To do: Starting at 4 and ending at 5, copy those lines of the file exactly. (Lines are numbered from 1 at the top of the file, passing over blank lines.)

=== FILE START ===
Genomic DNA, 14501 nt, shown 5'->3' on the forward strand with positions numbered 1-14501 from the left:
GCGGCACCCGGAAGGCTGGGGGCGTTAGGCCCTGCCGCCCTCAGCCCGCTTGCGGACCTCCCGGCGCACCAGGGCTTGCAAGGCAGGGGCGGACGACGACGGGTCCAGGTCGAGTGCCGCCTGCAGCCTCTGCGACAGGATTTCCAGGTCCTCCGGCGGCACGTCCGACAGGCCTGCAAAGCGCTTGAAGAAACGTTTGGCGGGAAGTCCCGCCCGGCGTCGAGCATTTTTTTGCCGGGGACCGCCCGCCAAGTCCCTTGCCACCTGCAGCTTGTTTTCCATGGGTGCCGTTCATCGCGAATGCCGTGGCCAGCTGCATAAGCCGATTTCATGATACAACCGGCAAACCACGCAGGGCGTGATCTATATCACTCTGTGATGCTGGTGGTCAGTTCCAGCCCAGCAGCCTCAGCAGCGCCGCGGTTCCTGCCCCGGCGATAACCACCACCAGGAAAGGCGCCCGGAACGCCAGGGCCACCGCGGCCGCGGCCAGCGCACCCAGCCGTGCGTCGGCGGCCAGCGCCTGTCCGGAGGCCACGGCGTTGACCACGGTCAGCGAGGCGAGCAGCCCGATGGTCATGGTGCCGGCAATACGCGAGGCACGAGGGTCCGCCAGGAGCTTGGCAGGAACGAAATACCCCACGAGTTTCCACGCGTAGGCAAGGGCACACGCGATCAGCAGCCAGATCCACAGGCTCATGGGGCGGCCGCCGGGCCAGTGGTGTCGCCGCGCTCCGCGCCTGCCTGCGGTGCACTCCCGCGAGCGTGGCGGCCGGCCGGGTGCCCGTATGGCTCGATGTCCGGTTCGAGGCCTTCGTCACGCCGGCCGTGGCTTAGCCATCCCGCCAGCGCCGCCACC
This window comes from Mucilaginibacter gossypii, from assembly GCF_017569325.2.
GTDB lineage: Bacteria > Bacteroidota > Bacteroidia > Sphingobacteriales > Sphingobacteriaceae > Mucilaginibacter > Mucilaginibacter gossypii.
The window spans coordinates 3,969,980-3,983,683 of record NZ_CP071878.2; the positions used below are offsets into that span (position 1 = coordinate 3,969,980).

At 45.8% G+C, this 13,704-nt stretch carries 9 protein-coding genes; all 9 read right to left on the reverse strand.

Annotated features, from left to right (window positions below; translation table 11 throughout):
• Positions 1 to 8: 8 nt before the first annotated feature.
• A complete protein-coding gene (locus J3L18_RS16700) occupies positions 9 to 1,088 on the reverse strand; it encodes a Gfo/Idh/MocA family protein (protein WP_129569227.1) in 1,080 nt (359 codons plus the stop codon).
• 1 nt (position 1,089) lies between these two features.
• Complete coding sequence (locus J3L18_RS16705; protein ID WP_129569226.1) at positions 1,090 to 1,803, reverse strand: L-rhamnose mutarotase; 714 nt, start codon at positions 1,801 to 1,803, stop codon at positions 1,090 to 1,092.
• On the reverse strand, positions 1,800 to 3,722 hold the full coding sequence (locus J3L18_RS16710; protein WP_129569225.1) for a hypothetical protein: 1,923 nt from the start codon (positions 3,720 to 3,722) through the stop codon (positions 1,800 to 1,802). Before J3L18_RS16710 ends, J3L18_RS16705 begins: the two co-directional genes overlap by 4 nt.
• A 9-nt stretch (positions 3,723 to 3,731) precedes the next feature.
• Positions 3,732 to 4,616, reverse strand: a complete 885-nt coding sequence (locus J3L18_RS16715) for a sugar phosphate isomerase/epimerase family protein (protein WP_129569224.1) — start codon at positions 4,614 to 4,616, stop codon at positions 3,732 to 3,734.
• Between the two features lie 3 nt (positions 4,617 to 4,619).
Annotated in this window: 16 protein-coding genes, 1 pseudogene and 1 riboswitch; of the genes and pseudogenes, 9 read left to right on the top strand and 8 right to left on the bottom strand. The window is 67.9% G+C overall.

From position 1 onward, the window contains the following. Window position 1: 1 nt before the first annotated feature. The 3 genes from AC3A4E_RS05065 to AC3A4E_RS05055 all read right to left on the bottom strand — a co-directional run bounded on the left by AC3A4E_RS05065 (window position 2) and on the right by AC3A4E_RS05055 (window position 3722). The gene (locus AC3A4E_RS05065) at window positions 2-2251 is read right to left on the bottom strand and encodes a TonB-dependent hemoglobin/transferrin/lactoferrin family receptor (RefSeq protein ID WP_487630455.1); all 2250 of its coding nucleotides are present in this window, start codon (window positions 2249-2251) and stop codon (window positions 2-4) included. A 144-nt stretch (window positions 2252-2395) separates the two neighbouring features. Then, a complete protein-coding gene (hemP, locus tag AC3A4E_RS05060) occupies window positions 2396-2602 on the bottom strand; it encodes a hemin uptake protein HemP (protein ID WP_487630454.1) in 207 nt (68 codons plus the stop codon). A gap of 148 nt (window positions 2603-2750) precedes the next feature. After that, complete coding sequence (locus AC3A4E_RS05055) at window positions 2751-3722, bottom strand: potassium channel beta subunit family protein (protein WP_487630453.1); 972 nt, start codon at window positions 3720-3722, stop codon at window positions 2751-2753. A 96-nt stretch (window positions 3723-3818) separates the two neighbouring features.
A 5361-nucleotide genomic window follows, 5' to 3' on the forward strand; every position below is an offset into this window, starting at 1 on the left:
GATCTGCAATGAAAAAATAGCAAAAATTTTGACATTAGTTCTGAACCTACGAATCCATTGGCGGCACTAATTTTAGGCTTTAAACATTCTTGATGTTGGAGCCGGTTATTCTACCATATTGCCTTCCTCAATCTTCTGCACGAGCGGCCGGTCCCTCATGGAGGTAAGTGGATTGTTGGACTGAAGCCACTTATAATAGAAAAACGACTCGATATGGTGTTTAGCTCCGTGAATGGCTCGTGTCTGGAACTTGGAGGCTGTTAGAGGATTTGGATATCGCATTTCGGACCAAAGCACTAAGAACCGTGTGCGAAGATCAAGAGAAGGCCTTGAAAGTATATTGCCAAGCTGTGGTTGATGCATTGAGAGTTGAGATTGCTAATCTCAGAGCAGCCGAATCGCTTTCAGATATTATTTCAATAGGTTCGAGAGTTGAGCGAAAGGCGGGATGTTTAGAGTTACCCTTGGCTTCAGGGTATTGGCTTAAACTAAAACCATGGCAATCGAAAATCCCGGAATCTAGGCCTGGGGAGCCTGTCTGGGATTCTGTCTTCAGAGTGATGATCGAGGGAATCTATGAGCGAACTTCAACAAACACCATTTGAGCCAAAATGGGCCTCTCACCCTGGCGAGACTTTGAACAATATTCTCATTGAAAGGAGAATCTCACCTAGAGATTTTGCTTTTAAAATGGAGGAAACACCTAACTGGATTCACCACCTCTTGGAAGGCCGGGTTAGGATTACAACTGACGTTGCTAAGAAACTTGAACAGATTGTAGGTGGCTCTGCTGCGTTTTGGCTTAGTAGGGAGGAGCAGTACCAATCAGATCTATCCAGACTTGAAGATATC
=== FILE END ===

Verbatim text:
GTDB lineage: Bacteria > Bacteroidota > Bacteroidia > Sphingobacteriales > Sphingobacteriaceae > Mucilaginibacter > Mucilaginibacter gossypii.
The window spans coordinates 3,969,980-3,983,683 of record NZ_CP071878.2; the positions used below are offsets into that span (position 1 = coordinate 3,969,980).